The final aspect of security where most cloud storage solutions (not just archive solutions) fall short is in the manner in which they request access to cloud storage—through an API key and password—before transferring data to the storage container. Though the keys are encrypted, they still force the customer to provide those keys to access the storage. Rather than forcing organizations to surrender this information to access the archive storage, HubStor’s patent-pending Generic Connector Framework offers an alternative. The most important component of the process is that authentication through Azure AD and HubStor is done on the client’s environment, meaning API keys and passwords never leave the building. The nine-step process is highlighted in Figure 6. First, the HubStor virtual cloud gateway uses defined archive policies and data connectors to sync data to be archived. Second, when HubStor detects a write to the cloud is required, a time-limited write-only token is obtained providing access to a temporary staging container in the web application. Third, data is written to the staging container. Fourth, once written to the staging area, the web app is notified, which triggers step five, where a deduplication algorithm is run. In step six, the unique data is written from the staging container to the archive container. Staging is then cleaned up, metadata information is sent back to the HubStor gateway, and the HubStor database refreshes, updating all the analytics and running any policies based on what data has changed.
Why This Matters
Archiving data in the cloud has proven to be a cost-effective and logical next step when dealing with the growth of cloud-based applications, but it does not solve every problem. Many IT professionals and organizations wish to use the cloud for backup and disaster recovery, which means security has become the highest priority. Unfortunately, most current offerings have shortcomings in this area, as many are built on multi-tenant environments and require customers to give up the credentials to their data.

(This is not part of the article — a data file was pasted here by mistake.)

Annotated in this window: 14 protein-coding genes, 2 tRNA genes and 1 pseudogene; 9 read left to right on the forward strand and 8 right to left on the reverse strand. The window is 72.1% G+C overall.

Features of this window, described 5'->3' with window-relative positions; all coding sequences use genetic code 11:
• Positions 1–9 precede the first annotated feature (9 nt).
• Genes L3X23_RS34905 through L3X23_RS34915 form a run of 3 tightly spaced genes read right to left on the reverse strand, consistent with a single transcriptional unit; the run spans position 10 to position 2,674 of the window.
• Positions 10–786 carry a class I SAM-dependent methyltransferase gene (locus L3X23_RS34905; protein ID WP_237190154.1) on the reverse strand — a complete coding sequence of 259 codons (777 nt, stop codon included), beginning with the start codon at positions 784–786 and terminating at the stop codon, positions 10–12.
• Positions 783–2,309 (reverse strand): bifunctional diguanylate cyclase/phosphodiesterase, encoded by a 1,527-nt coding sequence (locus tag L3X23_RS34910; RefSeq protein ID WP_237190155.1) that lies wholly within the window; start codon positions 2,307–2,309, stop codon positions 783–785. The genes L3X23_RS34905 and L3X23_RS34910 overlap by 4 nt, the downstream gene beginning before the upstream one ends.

ESG Lab validated that HubStor solves many of these problems without asking customers to change anything. HubStor offers single-tenant environments to isolate customer data and has no need to externalize API keys or data passwords as it is integrated tightly with Azure AD. During a simulated ransomware scenario, HubStor was able to easily recover data as full items or stubs on a point-in-time basis that required only a few minutes of user time.
The Bigger Truth
Data growth is a problem for many organizations—it forces them to endure ongoing capital and operational expenditures to keep up with the scale of data, having to store both primary data and backups, and dealing with archival solutions that are both complex and costly. The cloud is a natural fit to help address these concerns, especially in the archival scenario, but cloud storage alone does not meet all that businesses require. For organizations to sign off on a cloud solution, security remains top of mind, and software is needed to help fill the gap and put IT administrators’ minds at ease when it comes to compliance and user access.
HubStor is a data-aware cloud archival solution that eliminates traditional archiving complexity related to data growth and cost. Organizations can easily and confidently offload primary file system data to secured Azure cloud storage through easy-to-configure policies. HubStor not only gives users better access to their data, but also keeps that data searchable at scale, offering true storage convenience. Organizations can tag folders or individual files that contain private or sensitive data, helping them rapidly respond to audits or other legal claims, while data can also easily be shared externally with other entities. Further, with cost being top of mind, HubStor provides a simple, pay-as-you-go price structure based solely on storage consumption—no licensing fees, term commitments, or additional fees.
ESG was impressed with HubStor as it served as an ideal onramp to consuming cloud storage the way it was meant to be consumed—conveniently, securely, and cost-effectively. As HubStor continues to add powerful features, such as anomaly detection based on user access patterns, its already-robust feature set will continue to provide organizations with peace of mind while exceeding customer expectations. If you are looking to modernize your archiving strategy to benefit from the vast advantages of the cloud, ESG suggests considering HubStor
1. Source: ESG Research Report, 2017 Public Cloud Computing Trends, April 2017.↩